U.S. flag

An official website of the United States government

NCBI Bookshelf. A service of the National Library of Medicine, National Institutes of Health.

LiverTox: Clinical and Research Information on Drug-Induced Liver Injury [Internet]. Bethesda (MD): National Institute of Diabetes and Digestive and Kidney Diseases; 2012-.

Cover of LiverTox

LiverTox: Clinical and Research Information on Drug-Induced Liver Injury [Internet].

Show details


Last Update: April 15, 2018.



Iloperidone is a second generation (atypical) antipsychotic agent that is used for treatment of schizophrenia. Iloperidone is associated with a low rate of serum aminotransferase elevations during therapy, but has not been linked to instances of clinically apparent acute liver injury.


Iloperidone (eye" loe per' i done) is a second generation antipsychotic agent which appears to act as a dopamine type 2 (D2) and serotonin (5-HT)-2A receptor antagonist whose structure and mechanism of action are similar to risperidone. Several randomized controlled trials have shown that iloperidone improves symptoms of schizophrenia with effects comparable to risperidone and ziprasidone. Iloperidone was approved for use in schizophrenia in the United States in 2010 and is available as tablets of 1, 2, 4, 6, 8, 10 and 12 mg under the brand name Fanapt. The typical maintenance dose in adults is 6 to 12 mg twice daily. Common side effects of include dizziness, dry mouth, somnolence, fatigue, nasal congestion, anxiety, restlessness (akathisia) and weight gain. Ilioperidone therapy is also associated with postural hypotension and prolongation of the QTc interval. Rare, but potentially severe adverse reactions (mentioned in most antipsychotic and antidepressant product labels) include tardive dyskinesia, major neurologic events, neuroleptic malignant syndrome, orthostatic hypotension, seizures and neutropenia.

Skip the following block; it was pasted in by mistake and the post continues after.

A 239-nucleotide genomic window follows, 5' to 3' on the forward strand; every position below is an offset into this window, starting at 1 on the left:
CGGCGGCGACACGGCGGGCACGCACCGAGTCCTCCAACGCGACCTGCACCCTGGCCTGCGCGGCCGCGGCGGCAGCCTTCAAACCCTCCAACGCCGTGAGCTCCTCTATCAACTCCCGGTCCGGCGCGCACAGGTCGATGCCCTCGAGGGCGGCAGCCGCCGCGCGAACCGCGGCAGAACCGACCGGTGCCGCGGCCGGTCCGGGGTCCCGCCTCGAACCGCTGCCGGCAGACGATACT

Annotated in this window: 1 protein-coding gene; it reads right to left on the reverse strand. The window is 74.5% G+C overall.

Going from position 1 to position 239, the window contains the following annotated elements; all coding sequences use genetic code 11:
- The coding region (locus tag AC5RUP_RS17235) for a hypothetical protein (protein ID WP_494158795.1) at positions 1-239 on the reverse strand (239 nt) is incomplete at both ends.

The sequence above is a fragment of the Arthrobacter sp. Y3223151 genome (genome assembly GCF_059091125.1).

Liver test abnormalities occur in 1% to 3% of patients on long term therapy with iloperidone, but similar rates are reported with placebo therapy and with comparator agents. The ALT elevations are usually mild, transient and often resolve even without dose modification or drug discontinuation. There have been no published reports of clinically apparent liver injury with symptoms or jaundice attributed to iloperidone therapy.

Likelihood score: E (unlikely cause of clinically apparent liver injury).

Mechanism of Injury